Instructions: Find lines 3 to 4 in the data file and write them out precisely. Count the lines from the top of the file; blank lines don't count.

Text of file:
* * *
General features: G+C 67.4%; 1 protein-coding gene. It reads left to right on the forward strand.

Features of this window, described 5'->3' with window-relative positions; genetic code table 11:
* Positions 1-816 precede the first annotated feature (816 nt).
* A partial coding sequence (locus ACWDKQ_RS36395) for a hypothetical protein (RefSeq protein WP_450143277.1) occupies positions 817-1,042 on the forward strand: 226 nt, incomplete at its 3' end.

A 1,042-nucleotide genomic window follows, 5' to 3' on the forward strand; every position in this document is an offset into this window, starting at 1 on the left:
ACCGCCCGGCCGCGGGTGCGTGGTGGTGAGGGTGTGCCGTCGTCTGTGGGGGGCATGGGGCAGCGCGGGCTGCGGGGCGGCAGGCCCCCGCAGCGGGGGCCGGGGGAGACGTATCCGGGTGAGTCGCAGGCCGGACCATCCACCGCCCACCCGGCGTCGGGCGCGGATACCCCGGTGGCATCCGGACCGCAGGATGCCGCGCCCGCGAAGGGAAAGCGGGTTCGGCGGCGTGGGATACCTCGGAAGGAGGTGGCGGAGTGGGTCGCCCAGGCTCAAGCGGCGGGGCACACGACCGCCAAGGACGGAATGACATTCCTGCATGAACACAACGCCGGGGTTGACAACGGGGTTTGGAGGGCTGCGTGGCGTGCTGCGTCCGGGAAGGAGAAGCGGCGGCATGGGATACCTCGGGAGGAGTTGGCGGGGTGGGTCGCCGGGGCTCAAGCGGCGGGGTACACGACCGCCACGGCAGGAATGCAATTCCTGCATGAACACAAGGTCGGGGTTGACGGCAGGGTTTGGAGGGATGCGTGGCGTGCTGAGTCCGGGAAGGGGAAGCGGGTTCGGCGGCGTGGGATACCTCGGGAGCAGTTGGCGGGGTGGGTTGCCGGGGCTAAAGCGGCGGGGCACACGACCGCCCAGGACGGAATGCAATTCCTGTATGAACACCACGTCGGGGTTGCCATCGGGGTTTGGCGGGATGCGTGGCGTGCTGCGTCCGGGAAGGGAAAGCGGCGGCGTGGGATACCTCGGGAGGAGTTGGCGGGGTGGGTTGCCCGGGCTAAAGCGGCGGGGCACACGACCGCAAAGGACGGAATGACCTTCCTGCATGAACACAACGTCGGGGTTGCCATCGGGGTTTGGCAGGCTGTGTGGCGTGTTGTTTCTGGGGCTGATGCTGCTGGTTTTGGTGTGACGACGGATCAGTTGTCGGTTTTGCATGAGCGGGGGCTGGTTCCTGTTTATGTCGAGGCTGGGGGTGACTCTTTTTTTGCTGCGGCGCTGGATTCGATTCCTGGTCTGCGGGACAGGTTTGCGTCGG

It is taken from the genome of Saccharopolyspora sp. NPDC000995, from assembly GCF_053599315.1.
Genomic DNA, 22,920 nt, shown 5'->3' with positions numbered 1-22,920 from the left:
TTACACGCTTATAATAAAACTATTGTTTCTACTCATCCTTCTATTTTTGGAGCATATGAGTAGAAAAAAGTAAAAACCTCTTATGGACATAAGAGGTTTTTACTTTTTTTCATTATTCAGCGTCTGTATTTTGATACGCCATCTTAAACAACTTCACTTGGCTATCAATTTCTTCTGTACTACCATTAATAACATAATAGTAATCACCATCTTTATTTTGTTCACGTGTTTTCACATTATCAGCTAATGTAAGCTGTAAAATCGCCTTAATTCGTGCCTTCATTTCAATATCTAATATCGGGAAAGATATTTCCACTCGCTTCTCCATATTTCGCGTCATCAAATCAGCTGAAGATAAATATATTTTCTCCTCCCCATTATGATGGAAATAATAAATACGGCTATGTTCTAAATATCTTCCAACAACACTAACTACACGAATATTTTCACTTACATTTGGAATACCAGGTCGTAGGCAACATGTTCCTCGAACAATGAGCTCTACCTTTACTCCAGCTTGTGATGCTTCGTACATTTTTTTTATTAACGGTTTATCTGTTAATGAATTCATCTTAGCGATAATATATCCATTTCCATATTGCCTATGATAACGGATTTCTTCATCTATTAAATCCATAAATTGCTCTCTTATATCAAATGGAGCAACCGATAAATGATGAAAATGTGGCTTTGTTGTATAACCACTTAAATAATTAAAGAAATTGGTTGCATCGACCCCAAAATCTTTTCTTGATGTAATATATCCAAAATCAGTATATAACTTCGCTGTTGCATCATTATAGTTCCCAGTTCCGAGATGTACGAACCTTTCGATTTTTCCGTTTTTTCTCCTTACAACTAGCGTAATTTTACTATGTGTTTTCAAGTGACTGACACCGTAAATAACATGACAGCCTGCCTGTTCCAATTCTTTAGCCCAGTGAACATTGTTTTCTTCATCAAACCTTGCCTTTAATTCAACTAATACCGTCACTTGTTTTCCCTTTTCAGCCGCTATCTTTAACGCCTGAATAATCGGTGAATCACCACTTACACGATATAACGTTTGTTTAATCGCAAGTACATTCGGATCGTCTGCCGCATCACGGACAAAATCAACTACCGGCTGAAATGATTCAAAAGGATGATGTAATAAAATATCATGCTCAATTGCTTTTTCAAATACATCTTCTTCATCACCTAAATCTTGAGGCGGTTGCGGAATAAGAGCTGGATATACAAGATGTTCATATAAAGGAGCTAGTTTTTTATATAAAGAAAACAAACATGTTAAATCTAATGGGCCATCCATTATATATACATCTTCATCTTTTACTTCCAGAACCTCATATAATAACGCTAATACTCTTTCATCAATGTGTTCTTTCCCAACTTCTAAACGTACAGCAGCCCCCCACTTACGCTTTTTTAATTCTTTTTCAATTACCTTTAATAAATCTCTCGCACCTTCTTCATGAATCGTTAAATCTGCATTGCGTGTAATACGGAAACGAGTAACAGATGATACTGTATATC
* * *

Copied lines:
* Positions 1-816 precede the first annotated feature (816 nt).
* A partial coding sequence (locus ACWDKQ_RS36395) for a hypothetical protein (RefSeq protein WP_450143277.1) occupies positions 817-1,042 on the forward strand: 226 nt, incomplete at its 3' end.